Last week, we talked about contentment as a godly response to life situations. But maybe you were wondering, “Does being content mean that I shouldn’t try to improve my situation?” No! Contentment is not an excuse for laziness or inactivity, nor does it fly in the face of creativity and industriousness.
Some years ago, a friend of mine was transferred by his company to Texas. He was married with three school-age children. Being a northern boy, neither he nor his family took well to Texas. He loved his job, but for a variety of reasons, they found it difficult to adapt to Texas.
We don’t want to be quitters; we want perseverance in our lives. And we desire strong, godly character. We want to be positive men full of hope.
Living life by formula is an easy trap to fall into. When life doesn’t turn out like we expect, eventually disappointment and frustration can well up into resentment and disillusionment. What we really create with all our formulas for living is a formula for disaster!
I enjoy the beautiful, award-winning photography of Idaho photographer Tim Christie. He has a way of capturing the outdoors on film that truly honors and glorifies the Creator. Of course, capturing these shots can be quite an adventure… sometimes more than he bargained for.
At times all our finger-pointing and bickering ends up doing us all in and nothing is accomplished. If we find ourselves constantly amidst controversy and strife, we need to take a good hard look at ourselves. What are we really fighting over? How is God being glorified?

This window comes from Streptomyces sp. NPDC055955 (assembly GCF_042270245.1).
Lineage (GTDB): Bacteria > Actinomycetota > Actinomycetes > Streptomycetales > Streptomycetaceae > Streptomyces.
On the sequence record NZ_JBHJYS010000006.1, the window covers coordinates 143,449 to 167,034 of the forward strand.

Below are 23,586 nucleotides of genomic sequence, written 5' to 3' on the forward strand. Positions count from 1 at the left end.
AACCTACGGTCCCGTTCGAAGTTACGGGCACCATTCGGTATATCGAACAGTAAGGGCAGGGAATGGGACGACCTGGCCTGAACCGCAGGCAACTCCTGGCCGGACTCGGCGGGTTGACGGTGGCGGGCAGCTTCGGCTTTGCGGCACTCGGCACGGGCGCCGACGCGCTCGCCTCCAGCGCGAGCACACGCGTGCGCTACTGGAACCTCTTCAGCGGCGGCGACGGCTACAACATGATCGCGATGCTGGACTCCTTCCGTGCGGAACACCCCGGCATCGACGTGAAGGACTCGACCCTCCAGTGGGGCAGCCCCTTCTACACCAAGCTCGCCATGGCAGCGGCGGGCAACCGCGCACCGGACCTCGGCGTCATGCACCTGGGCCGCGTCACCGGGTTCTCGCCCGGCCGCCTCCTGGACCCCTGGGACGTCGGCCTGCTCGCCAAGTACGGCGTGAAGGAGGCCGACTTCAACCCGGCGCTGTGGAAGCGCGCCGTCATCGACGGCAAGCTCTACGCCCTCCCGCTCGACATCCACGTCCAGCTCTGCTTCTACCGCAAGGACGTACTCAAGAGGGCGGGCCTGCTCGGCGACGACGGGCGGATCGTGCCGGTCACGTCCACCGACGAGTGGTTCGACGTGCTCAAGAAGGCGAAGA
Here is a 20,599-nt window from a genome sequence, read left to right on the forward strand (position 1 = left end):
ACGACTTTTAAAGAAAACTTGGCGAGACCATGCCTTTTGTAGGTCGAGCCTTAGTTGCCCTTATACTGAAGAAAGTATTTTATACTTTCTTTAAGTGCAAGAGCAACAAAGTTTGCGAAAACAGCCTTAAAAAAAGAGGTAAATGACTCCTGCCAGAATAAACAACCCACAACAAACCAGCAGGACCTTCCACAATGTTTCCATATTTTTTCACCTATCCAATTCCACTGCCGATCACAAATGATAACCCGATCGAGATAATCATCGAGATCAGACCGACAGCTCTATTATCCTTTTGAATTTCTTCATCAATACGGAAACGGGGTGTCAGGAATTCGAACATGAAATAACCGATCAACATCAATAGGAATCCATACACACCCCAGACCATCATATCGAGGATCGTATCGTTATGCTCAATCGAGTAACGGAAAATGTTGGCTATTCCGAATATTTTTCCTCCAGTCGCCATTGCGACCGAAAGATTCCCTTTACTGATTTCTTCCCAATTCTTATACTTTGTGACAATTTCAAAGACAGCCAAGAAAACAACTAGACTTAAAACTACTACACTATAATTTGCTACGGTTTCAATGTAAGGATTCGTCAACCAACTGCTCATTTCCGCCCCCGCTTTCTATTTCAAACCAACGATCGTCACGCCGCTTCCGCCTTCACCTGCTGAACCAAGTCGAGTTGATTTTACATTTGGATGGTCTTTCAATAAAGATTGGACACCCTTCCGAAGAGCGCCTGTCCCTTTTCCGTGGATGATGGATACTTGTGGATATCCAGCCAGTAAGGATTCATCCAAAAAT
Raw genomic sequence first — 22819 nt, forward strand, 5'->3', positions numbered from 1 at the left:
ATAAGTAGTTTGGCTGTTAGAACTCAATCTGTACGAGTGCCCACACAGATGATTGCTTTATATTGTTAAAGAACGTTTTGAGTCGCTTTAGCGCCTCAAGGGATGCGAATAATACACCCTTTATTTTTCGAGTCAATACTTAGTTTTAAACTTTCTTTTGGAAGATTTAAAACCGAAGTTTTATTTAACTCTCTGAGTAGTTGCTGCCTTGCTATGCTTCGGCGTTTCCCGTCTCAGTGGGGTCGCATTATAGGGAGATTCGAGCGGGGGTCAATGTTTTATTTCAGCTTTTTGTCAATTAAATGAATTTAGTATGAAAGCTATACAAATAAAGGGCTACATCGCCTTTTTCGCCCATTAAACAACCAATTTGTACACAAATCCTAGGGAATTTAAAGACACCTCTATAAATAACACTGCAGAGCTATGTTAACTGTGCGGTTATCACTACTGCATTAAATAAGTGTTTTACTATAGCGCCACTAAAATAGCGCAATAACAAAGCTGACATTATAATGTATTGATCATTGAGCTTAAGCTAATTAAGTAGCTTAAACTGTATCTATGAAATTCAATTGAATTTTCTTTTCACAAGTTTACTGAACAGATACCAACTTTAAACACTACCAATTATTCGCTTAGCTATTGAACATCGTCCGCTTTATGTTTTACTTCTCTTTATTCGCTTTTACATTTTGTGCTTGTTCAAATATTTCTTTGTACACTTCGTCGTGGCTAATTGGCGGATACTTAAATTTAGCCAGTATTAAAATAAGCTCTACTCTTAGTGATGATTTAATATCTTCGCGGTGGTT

As believers, we know that life is made up of a series of struggles and challenges, all of which help us develop character, patience, and obedience. So, if we know struggles are essential to spiritual maturity, why do we do everything we can to avoid pain? And why do we try to rob others of the opportunity to grow by “rescuing” them?
Many people are on a quest to find what the world defines as “success” and “personal happiness.” Our culture provides countless models of wealthy, famous, well-dressed people who project that if we can just become like them, we’ll be happy. But what Hollywood and professional sports often project as “winners” are really unhappy and unfulfilled people.
Gordon is one of the most remarkable people I’ve ever met. Despite his blindness, he is one of the most sought-after musicians in Nashville. If you look at the credits of a Brad Paisley, Alan Jackson, or Martina McBride album anxious to find the name of the great piano player who adds so much musical flavor to those top-selling records, the name Gordon Mote, an accomplished musician, master prankster, and devoted Christian will appear on the album jacket.